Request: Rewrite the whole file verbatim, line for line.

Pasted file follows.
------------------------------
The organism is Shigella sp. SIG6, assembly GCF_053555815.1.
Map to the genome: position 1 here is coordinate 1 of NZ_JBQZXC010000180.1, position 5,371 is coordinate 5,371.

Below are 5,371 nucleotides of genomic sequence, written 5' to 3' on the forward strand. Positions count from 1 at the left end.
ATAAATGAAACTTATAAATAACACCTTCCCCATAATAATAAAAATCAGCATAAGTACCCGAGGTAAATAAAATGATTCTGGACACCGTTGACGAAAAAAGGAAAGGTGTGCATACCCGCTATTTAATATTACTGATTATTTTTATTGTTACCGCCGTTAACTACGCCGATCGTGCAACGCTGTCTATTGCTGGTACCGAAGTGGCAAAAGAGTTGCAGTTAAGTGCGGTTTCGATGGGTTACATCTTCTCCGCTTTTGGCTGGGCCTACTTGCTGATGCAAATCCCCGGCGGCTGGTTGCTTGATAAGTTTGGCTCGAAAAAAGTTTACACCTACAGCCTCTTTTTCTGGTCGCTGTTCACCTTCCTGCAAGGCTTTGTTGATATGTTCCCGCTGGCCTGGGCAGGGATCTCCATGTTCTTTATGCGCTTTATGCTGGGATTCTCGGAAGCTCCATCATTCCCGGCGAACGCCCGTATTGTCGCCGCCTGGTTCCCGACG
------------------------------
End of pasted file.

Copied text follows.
The organism is Shigella sp. SIG6, assembly GCF_053555815.1.
Map to the genome: position 1 here is coordinate 1 of NZ_JBQZXC010000180.1, position 5,371 is coordinate 5,371.

Below are 5,371 nucleotides of genomic sequence, written 5' to 3' on the forward strand. Positions count from 1 at the left end.
ATAAATGAAACTTATAAATAACACCTTCCCCATAATAATAAAAATCAGCATAAGTACCCGAGGTAAATAAAATGATTCTGGACACCGTTGACGAAAAAAGGAAAGGTGTGCATACCCGCTATTTAATATTACTGATTATTTTTATTGTTACCGCCGTTAACTACGCCGATCGTGCAACGCTGTCTATTGCTGGTACCGAAGTGGCAAAAGAGTTGCAGTTAAGTGCGGTTTCGATGGGTTACATCTTCTCCGCTTTTGGCTGGGCCTACTTGCTGATGCAAATCCCCGGCGGCTGGTTGCTTGATAAGTTTGGCTCGAAAAAAGTTTACACCTACAGCCTCTTTTTCTGGTCGCTGTTCACCTTCCTGCAAGGCTTTGTTGATATGTTCCCGCTGGCCTGGGCAGGGATCTCCATGTTCTTTATGCGCTTTATGCTGGGATTCTCGGAAGCTCCATCATTCCCGGCGAACGCCCGTATTGTCGCCGCCTGGTTCCCGACG